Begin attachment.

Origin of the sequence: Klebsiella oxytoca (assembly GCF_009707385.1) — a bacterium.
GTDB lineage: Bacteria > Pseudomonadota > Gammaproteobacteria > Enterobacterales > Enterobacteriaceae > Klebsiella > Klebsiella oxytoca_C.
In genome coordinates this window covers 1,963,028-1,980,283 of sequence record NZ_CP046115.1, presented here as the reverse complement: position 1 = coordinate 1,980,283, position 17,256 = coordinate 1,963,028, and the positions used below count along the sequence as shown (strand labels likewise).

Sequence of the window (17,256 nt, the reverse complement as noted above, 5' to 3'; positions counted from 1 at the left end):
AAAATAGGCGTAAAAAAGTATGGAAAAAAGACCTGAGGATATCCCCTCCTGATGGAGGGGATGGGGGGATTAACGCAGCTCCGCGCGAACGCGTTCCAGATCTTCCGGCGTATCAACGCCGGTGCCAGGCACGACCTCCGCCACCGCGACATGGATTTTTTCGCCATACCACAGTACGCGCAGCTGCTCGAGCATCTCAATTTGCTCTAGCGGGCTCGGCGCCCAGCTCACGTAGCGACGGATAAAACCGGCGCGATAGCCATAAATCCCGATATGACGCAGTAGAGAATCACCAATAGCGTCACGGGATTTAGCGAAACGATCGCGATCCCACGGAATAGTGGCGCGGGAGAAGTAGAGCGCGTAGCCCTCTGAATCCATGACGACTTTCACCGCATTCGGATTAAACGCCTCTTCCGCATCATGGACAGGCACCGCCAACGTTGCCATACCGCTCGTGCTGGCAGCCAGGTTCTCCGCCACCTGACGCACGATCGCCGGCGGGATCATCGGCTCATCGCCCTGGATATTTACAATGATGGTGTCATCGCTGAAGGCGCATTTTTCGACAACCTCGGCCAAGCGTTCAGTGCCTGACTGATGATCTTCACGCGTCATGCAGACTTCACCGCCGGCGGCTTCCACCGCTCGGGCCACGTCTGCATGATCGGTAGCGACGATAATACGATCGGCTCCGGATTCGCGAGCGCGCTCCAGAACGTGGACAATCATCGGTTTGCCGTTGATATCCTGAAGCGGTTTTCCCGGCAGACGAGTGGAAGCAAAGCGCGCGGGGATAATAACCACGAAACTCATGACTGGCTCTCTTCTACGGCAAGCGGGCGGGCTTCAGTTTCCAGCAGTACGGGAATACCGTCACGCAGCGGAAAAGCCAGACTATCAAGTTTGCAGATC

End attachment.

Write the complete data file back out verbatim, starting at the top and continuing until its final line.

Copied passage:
Origin of the sequence: Klebsiella oxytoca (assembly GCF_009707385.1) — a bacterium.
GTDB lineage: Bacteria > Pseudomonadota > Gammaproteobacteria > Enterobacterales > Enterobacteriaceae > Klebsiella > Klebsiella oxytoca_C.
In genome coordinates this window covers 1,963,028-1,980,283 of sequence record NZ_CP046115.1, presented here as the reverse complement: position 1 = coordinate 1,980,283, position 17,256 = coordinate 1,963,028, and the positions used below count along the sequence as shown (strand labels likewise).

Sequence of the window (17,256 nt, the reverse complement as noted above, 5' to 3'; positions counted from 1 at the left end):
AAAATAGGCGTAAAAAAGTATGGAAAAAAGACCTGAGGATATCCCCTCCTGATGGAGGGGATGGGGGGATTAACGCAGCTCCGCGCGAACGCGTTCCAGATCTTCCGGCGTATCAACGCCGGTGCCAGGCACGACCTCCGCCACCGCGACATGGATTTTTTCGCCATACCACAGTACGCGCAGCTGCTCGAGCATCTCAATTTGCTCTAGCGGGCTCGGCGCCCAGCTCACGTAGCGACGGATAAAACCGGCGCGATAGCCATAAATCCCGATATGACGCAGTAGAGAATCACCAATAGCGTCACGGGATTTAGCGAAACGATCGCGATCCCACGGAATAGTGGCGCGGGAGAAGTAGAGCGCGTAGCCCTCTGAATCCATGACGACTTTCACCGCATTCGGATTAAACGCCTCTTCCGCATCATGGACAGGCACCGCCAACGTTGCCATACCGCTCGTGCTGGCAGCCAGGTTCTCCGCCACCTGACGCACGATCGCCGGCGGGATCATCGGCTCATCGCCCTGGATATTTACAATGATGGTGTCATCGCTGAAGGCGCATTTTTCGACAACCTCGGCCAAGCGTTCAGTGCCTGACTGATGATCTTCACGCGTCATGCAGACTTCACCGCCGGCGGCTTCCACCGCTCGGGCCACGTCTGCATGATCGGTAGCGACGATAATACGATCGGCTCCGGATTCGCGAGCGCGCTCCAGAACGTGGACAATCATCGGTTTGCCGTTGATATCCTGAAGCGGTTTTCCCGGCAGACGAGTGGAAGCAAAGCGCGCGGGGATAATAACCACGAAACTCATGACTGGCTCTCTTCTACGGCAAGCGGGCGGGCTTCAGTTTCCAGCAGTACGGGAATACCGTCACGCAGCGGAAAAGCCAGACTATCAAGTTTGCAGATC